54

What are the parts of the ganglionic system?

The preganglionic cell and the postganglionic cell. The preganglionic cell is the cell that innervates the ganglion and the post ganglionic cell is the cell in the ganglia. The preganglionic cells in both systems are cholinergic. But the sympathetic ganglions uses noradrenaline whilst parasympathetic ganglia continues to use acetylcholine.

55

What are the functions of the sympathetic nervous system?

It is the response system to any fight or flight situation. It rapidly mobilises key bodily functions, prepares the body for action by raising blood pressure, relaxing and opening airways, mobilising energy sources and quickly shutting down digestion. The sympathetic nervous system also releases adrenaline into the bloodstream that helps the body to sustain the effects of the sympathetic nervous system

56

What are the functions of the parasympathetic nervous system?

The parasympathetic nervous system is responsible for the day to day function. It can be said to have eat and digest control. It does not act on the limbs, therefore it is restricted to the organs and the glands of the head and trunk. It is also responsible for penile erection and bladder emptying.

57

What does the vagus nerve supply?

It supplies the larynx, esophagus, lungs, heart, stomach, and small and large intestine.

58

What does vagus mean?

Wanderer

59

What does the sacral output of the parasympathetic nervous system supply?

Sigmoid colon, rectum, bladder and genitalia.

60

What are the effects of the neurotransmitter used by the autonomic nervous system?

The neurotransmitters has a wide range of effects on the target cell because there are varying receptors that are coupled to different combinations of intercellular machinery. This causes the same neurotransmitter to have different effects in different cells. This is seen when noradrenaline causes the gut walls to relax whilst it causes guts sphincter to contract. This is due to different adrenergic receptors.

61

What is special about the neurons in the enteric nervous system?

Some of the neurons do not clearly fit into the known categories of sensory, motor or interneurons and instead they perform like two or even three of these functions.

62

What are the higher autonomic control centres?

There are centres for cardiovascular, respiratory, salivation, swallowing, digestion, peristalsis, defecation and urination. The hypothalamus also triggers behavioural responses such as aggression. Anger is associated with increase in blood pressure, heart rate and respiration rate.

63

What is the enteric nervous system?

A network of neurons embedded in the wall of the gut, which regulates and coordinates its activity. It contains around 200-600 million neurons in the human body. It controls the contractions, intestines and other digestive organs. It is functionally linked to the immune system by helping it defend invasions from the microorganisms in the gut.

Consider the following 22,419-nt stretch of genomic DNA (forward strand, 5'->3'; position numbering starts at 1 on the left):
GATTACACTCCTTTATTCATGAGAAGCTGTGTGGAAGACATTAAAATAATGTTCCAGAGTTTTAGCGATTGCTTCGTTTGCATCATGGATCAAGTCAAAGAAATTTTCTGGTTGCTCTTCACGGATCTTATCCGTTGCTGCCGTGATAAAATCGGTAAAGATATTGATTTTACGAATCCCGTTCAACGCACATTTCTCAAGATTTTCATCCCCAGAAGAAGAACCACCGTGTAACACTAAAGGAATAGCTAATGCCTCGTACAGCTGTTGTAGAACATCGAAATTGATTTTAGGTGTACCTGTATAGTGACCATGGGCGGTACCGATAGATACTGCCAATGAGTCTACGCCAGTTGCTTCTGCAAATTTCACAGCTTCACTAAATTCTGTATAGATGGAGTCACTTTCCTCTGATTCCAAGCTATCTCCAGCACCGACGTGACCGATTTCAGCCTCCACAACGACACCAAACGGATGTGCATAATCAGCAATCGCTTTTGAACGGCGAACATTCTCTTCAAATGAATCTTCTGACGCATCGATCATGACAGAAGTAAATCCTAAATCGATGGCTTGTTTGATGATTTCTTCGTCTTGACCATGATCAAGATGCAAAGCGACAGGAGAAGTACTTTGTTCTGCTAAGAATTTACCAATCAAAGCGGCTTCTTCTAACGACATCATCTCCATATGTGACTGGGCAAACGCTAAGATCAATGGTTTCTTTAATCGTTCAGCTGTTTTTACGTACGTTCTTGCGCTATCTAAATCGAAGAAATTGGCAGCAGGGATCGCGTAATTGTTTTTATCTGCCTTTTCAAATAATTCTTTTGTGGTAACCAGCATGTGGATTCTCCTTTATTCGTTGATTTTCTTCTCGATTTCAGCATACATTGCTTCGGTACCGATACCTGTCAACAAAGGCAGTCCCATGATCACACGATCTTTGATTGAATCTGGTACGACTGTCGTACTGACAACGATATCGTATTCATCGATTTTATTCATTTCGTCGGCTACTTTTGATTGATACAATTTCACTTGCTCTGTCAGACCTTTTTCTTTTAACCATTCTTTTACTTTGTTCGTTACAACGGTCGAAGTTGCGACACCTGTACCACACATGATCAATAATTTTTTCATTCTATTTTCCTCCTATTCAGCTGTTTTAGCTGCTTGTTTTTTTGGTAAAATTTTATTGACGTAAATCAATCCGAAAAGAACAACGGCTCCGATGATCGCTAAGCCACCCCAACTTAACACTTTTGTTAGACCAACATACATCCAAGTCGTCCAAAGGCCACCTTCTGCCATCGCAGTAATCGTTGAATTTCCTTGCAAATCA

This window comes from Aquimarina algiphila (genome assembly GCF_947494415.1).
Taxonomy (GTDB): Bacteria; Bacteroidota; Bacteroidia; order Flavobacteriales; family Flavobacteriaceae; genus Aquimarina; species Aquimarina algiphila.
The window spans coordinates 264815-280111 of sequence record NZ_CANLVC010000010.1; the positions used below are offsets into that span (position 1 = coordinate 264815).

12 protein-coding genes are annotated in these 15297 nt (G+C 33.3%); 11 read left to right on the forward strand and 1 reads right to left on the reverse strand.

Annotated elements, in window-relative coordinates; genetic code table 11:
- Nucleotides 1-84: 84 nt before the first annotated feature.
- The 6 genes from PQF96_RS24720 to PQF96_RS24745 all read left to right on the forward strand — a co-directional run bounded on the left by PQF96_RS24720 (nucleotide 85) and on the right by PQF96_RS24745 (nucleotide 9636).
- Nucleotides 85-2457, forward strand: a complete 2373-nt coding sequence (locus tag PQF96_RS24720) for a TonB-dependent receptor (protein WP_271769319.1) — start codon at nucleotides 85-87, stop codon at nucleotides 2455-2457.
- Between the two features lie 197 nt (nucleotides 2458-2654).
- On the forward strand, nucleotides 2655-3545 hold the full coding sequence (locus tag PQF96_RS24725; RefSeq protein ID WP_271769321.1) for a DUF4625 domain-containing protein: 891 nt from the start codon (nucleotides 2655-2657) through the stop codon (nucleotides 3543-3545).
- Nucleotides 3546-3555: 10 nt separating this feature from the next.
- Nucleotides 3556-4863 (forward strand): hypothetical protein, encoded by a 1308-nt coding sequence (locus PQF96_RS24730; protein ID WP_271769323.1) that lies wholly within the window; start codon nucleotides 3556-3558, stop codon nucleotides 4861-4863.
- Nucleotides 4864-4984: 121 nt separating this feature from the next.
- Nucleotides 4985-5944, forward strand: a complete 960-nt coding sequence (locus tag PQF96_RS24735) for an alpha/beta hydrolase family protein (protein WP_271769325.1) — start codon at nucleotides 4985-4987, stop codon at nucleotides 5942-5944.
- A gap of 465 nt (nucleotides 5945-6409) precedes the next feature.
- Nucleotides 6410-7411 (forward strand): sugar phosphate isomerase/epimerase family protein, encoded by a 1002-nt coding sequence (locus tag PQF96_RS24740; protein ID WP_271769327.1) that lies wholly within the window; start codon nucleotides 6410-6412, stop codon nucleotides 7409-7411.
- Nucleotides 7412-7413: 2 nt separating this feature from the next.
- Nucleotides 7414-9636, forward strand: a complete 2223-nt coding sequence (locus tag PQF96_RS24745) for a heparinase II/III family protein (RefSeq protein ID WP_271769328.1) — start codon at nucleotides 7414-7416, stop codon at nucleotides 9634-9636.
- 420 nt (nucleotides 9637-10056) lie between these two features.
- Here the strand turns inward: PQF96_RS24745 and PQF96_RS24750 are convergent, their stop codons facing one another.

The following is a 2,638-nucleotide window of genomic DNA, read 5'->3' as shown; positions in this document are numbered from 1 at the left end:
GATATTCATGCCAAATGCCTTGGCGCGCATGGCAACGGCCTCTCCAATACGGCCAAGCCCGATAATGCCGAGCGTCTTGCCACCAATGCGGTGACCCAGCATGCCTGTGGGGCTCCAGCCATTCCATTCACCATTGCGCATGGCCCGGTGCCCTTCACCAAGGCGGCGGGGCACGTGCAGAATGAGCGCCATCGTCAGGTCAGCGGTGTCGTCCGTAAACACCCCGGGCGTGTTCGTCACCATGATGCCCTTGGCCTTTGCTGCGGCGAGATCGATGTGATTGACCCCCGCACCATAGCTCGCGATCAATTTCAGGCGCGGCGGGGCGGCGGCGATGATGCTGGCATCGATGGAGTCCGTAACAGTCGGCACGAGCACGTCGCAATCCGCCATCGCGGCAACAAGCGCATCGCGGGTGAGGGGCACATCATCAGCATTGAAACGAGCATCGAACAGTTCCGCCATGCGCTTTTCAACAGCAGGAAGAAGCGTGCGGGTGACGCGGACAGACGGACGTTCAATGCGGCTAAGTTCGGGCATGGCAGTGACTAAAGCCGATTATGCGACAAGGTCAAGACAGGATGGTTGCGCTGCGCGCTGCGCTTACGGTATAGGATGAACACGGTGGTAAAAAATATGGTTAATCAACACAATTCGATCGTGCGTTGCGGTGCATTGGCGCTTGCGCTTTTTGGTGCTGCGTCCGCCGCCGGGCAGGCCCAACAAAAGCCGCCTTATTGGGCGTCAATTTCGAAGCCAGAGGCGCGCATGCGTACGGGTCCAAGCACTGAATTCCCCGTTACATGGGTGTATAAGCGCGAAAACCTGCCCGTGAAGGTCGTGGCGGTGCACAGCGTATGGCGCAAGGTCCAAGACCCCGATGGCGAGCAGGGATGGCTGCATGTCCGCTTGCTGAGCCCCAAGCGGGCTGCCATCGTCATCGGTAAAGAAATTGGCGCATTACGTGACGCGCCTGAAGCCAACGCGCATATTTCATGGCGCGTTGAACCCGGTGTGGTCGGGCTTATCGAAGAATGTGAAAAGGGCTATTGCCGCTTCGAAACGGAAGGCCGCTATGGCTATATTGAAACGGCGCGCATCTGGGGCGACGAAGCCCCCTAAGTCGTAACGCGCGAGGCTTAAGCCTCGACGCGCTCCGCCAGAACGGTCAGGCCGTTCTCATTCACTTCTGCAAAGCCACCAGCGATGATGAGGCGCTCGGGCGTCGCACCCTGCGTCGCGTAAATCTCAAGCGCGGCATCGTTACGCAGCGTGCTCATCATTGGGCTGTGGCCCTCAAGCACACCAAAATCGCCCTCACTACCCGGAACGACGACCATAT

The enteric nervous system uses about 20 different transmitters, mainly GABA, VIP(vasoactive intestinal polypeptide), nitric oxide , acetylcholine and serotonin.

64

What is Hirschsprung disease?

Absence of parasympathetic innervation to part of the sigmoid colon, that makes it impossible to defecate. Treatment involves removal of the uninnervated part and the remaining sigmoid colon learns to defecate.

65

Explain the neuroendocrine system

The pituitary glands is the master gland of the endocrine system. It is under the control of the hypothalamus. There are two systems in the hypothalamus that control the pituitary gland. The anterior pituitary is controlled by parvicellular(small) neurons, and the posterior pituitary is controlled by magnocellular(big) neurons.

66

Explain how the anterior pituitary system work

The parvicellular neurons have short axons, so they secrete hypophysiotropic hormones into a special blood vessel system. These hypophysiotropic hormones stimulate or inhibit the anterior pituitary to release follicle stimulating hormone, luteinizing hormone, adrenocorticotrophin hormone, thyroid stimulating hormone, growth hormone and lactin. These hormones have effect on growth, reproduction, and regulation of the body.

67

Explain how the posterior pituitary system works.

The magnocellular neurons in the paraventricular and supraoptic neurons in the hypothalamus produces oxytocin and vasopressin. This travels down along their axons and is released into the bloodstream in the posterior pituitary.

68

What are the roles of oxytocin and vasopressin?

Oxytocin has a range of functions relating to birth and the care of offspring. Oxytocin causes the uterus to contract which helps in giving birth. It also stimulates the production of breast milk, which is prolonged longer when the nipple is suckled by the baby as it produces more oxytocin. It cause the mother to be protective and love the child, produces good feelings about the relationship with the father, and also keep sexual partners together.

Vasopressin has powerful effects on blood pressure and urine production. It can raise blood pressure, and minimalise water in urine in dry conditions. It also has similar functions to oxytocin.